Yesterday’s report by the Congressional Oversight Panel on the bailouts concludes that banks remain threatened by billions of dollars of bad loans on their balance sheets, and more could fail if the economy worsens, and that – if unemployment rises sharply or the commercial real estate market collapses – the banking system could again crash:
The report will say: The financial system [still remains] vulnerable to the crisis conditions that [the bailout] was meant to fix…
Financial stability remains at risk if the underlying problem of toxic assets remains unresolved.
The head of the Oversight Panel, Elizabeth Warren, says:
By and large, the toxic assets that brought us to this point are still on the books of the banks.
As Nouriel Roubini writes:
Legacy loan program participation is voluntary and many banks refuse to sell their loans because doing so would crystallize book losses. Even though the government was prepared to prop up prices by offering cheap financing to loan investors with leverage up to 6 times, the prices that banks were demanding have remained far higher than the prices that investors were willing to pay…
Recent FASB fair value accounting changes allow banks not to mark their assets held for sale to market but to use more lenient hold-to-maturity prices…
Moreover, “recent government policies have further reduced the pressure on banks to sell. The Federal Reserve’s stress tests on the 19 biggest bank holding companies concluded that only one — GMAC, the former financing arm of General Motors — needed so much additional capital that it would have to turn to the government for a new cash bailout…
The current rhetoric about the deleveraging process is based on fantasy rather than data. In reality, true deleveraging by households, corporate firms and financial institutions has not really even started as private losses and debts of households, financial institutions and even corporations are being socialized and put on the back of the balance sheet of governments. As a consequence, lending remains impaired while re-leveraging of the public sector leads to an even bigger solvency problem down the line for the sovereign…
And as David Corn writes:
This is all about those toxic assets–now euphemistically referred to by the US government as “legacy assets”–that were at the core of the economic meltdown. Though some economic news of late has been not so bad–economic contraction slowing, job losses leveling off, banks passing stress tests–these toxic assets still pollute the nation’s financial system and endanger it.
On Tuesday, the Congressional Oversight Panel, which was set up to monitor the $700 billion Troubled Assets Relief Program (aka the Big Bank Bailout), put out another of its monthly reports, and this one notes that the Treasury Department has not used its TARP billions to purchase this junk–which includes both lousy commercial and residential mortgages and securities based on lousy mortgages–and that billions of dollars of toxic assets remain on the books, threatening the security of numerous financial institutions.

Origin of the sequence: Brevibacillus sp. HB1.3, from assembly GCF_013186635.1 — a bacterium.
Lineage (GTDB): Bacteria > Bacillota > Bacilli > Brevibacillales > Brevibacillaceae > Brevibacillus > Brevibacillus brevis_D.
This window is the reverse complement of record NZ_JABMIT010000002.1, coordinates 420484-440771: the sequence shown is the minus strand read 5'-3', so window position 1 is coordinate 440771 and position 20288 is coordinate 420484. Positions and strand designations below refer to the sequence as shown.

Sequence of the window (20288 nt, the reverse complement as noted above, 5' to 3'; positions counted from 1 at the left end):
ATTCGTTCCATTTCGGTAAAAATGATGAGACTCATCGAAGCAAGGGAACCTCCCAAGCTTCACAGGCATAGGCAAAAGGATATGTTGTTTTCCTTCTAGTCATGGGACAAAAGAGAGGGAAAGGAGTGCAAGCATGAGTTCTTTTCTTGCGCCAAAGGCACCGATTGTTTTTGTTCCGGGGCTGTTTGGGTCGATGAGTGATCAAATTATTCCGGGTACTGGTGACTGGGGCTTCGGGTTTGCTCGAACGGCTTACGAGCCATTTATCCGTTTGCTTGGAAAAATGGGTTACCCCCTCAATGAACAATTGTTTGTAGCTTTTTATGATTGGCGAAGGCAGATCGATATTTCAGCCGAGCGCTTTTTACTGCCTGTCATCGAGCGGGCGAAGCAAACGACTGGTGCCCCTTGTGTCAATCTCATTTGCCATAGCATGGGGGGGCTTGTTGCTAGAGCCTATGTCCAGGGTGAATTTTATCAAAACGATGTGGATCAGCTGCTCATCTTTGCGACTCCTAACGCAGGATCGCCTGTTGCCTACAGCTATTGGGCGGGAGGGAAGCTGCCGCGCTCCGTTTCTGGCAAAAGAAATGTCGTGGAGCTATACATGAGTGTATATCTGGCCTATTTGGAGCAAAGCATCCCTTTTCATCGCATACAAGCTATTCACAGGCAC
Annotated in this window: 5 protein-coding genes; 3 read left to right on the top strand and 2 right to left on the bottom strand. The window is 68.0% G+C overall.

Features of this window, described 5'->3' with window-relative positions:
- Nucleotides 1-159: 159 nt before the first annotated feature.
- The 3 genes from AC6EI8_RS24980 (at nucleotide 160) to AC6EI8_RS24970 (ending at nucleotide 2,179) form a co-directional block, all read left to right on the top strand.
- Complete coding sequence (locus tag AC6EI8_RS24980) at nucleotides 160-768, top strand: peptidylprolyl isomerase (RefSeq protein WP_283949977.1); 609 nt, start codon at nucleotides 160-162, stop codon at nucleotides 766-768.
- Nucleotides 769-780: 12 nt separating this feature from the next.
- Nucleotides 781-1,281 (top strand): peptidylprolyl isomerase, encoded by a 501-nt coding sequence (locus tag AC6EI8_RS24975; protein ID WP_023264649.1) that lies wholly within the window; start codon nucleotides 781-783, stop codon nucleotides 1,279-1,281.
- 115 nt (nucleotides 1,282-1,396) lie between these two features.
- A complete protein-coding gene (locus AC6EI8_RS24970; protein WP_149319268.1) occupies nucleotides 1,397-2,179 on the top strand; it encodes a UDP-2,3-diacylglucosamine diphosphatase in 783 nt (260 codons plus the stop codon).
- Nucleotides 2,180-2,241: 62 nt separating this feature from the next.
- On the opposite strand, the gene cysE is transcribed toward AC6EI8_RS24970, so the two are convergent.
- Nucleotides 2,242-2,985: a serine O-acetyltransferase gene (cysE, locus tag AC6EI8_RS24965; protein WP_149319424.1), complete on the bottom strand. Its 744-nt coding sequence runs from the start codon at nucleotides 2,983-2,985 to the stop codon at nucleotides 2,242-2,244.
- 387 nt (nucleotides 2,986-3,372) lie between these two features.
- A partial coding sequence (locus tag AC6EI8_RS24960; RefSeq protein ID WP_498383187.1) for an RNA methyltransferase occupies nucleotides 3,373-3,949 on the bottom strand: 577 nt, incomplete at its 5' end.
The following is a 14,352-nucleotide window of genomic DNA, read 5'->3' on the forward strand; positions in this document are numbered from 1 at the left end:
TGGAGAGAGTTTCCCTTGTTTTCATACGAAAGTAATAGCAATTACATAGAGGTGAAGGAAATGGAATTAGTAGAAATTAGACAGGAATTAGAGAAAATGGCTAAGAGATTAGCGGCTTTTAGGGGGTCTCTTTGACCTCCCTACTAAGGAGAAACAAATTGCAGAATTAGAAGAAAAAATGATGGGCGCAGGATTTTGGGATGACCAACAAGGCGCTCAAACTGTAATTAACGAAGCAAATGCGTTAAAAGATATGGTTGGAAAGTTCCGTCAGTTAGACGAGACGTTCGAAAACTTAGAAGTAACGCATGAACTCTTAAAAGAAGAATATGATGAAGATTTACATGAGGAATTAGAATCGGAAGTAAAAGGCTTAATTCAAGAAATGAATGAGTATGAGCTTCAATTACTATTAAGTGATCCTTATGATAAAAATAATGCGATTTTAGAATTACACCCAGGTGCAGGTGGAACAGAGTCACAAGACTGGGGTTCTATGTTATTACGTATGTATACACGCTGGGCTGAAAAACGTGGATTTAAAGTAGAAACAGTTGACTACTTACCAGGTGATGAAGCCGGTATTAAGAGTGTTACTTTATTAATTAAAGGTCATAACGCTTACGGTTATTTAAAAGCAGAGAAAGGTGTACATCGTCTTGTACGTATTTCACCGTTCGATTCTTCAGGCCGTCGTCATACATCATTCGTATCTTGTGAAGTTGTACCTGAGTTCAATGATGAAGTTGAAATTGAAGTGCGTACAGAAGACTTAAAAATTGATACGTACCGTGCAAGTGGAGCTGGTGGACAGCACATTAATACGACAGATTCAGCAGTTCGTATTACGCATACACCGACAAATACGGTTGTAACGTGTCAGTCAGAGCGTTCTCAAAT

In other words, whoops.
What’s happened is that accounting changes have made it easier for banks to contend with these assets. But this bad stuff hasn’t gone anywhere. It’s literally been papered over. And it still has the potential to wreak havoc…
In a conference call with a few reporters (myself included) . . . recalling that toxic assets were once the raison d’etre of TARP, [Elizabeth Warren, the Harvard professor heading the Congressional Oversight Panel] added, “Toxic assets posed a very real threat to our economy and have not yet been resolved.”
Yes, you’ve heard about various government efforts to deal with this mess. With much hype, Secretary Timothy Geithner in March unveiled a private-public plan to buy up this financial waste. But the program has hardly taken off, and it has ignored a big chunk of the problem (those “whole loans”)…
The Congressional Oversight Panel warned that “troubled assets remain a substantial danger” and that this junk–which cannot be adequately valued–“can again become the trigger for instability.” Warren’s panel does propose several steps the Treasury Department can take to reduce the risks. But it’s frightening that Treasury needs to be prodded by Warren and her colleagues, who characterized troubled assets as “the most serious risk to the American financial system.”
It’s also frightening that this fundamental issue barely registers a blip on our collective Attention-O-Meter. The panel’s report warranted merely a small article on the second page of The New York Times‘ business section. White House reporters didn’t ask press secretary Robert Gibbs about it… But Treasury not taking all necessary steps to avert another financial collapse? That’s a yawner. The Obama White House–and all of us–better hope that this panel is worrying needlessly.
If the toxic assets are such a problem, why hasn’t the government done anything about them?
Because, the government’s entire strategy in dealing with the economic crisis has been to try to artificially prop up the prices of the toxic assets. Everything Summers, Geithner and Bernanke have done is to try to pretend that the toxic assets aren’t really that toxic. See this.
The government has, in essence, changed the accounting rules to allow the giant banks to call toxic sludge “organic health food”, has itself overpaid for a variety of toxic assets to try to artificially drive up the “demand” for them and to re-start the securitizated asset market, and has done everything else it can think of to put lipstick on the pig and call it a fashion model.
Unfortunately, none of that will restore trust in the financial system.
Because Summers, Geithner and Bernanke cannot force consumers to trust a corrupt system, and because of problems in the commercial real estate market and long-term changes in consumer spending habits, their efforts will ultimately fail.